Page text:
Kristen Cox: Paragliding & Skydiving, The Art of Free-Falling. Link
Kristen Cox blogs about her successful experiences paragliding and skydiving independently.
Entry September 27, 2011
“This week I went paragliding for my birthday—something I’ve always wanted to do. It was truly remarkable and stands as a metaphor for so much of life. It especially reinforced an important lesson I learned about creative problem solving when I went skydiving—another experience I had on my “how cool would it be” list.
At the time, the idea of a blind person sky diving wasn’t looked upon favorably by some of the instructors I contacted. Their caution was exacerbated by the fact that I was determined to go solo (if I was going to jump I wanted the full experience!)
Fortunately, I found an instructor who was a true creative problem solver. We both started with the premise of not “if” I could do it but “how” I could do it. The difference between these two simple words made—and continues to make—all of the difference for me.
The second critical element in our approach was framing the issue correctly. For example, the problem wasn’t that I was blind—rather, the problem was that I needed an alternative way of determining when to pull the chute and how to steer myself down to the ground. Once the problem was identified, the solution was simple.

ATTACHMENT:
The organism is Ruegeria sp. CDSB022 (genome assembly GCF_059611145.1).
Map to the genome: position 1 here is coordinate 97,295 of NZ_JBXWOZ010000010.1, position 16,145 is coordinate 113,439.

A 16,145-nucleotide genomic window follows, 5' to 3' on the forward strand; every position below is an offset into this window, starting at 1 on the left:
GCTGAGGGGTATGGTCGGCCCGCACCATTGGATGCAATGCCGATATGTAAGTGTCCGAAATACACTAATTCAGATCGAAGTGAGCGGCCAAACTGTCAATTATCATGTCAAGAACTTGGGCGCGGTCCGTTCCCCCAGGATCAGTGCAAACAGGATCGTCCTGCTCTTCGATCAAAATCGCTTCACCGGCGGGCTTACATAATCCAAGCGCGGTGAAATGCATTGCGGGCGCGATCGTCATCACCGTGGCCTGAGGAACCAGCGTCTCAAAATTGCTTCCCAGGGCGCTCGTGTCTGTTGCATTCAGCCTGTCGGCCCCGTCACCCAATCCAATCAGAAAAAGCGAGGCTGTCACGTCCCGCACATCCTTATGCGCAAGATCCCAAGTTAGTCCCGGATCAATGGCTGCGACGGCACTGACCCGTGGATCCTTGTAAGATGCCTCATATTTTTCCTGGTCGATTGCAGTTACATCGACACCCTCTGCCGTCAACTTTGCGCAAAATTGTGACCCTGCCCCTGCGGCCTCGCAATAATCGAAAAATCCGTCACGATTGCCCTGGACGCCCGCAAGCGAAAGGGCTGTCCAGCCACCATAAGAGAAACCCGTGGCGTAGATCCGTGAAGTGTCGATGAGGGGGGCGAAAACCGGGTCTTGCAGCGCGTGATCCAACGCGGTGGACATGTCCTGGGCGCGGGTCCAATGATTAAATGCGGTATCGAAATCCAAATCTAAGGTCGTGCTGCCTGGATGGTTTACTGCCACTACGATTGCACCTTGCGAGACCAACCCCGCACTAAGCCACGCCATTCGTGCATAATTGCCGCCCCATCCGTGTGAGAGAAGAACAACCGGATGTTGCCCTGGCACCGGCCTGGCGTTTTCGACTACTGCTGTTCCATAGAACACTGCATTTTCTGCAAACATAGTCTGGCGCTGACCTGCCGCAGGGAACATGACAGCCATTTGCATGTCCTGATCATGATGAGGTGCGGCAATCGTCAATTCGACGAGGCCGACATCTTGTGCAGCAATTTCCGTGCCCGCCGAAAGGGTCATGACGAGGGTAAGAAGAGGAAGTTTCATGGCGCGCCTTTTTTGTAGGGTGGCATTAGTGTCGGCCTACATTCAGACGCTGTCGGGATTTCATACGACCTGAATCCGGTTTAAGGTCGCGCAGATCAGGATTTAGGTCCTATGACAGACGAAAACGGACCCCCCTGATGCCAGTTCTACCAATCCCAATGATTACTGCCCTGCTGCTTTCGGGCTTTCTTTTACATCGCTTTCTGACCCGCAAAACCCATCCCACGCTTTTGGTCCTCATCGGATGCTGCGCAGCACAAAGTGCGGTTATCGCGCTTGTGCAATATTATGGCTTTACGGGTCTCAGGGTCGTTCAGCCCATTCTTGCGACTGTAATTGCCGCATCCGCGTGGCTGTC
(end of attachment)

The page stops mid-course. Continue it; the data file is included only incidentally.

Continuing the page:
We thoroughly tested a radio receptor that attached firmly into my ear. My instructor communicated the information I needed in order to have a smooth jump and land safely. This, combined with some tactile feedback another skydiver gave me as soon as we jumped from the plane, made it an unforgettable experience—-just like paragliding was today. I’m grateful that my instructor was willing to look outside the box.
Work, home, and life continually present us with challenges—sometimes big ones. The good news is that challenges can so often be turned into opportunities—if we’re flexible and approach them with creativity.
How we frame a problem and our ability to find a solution is the foundation for solving problems, driving innovation, and taking advantage of what this life has to offer."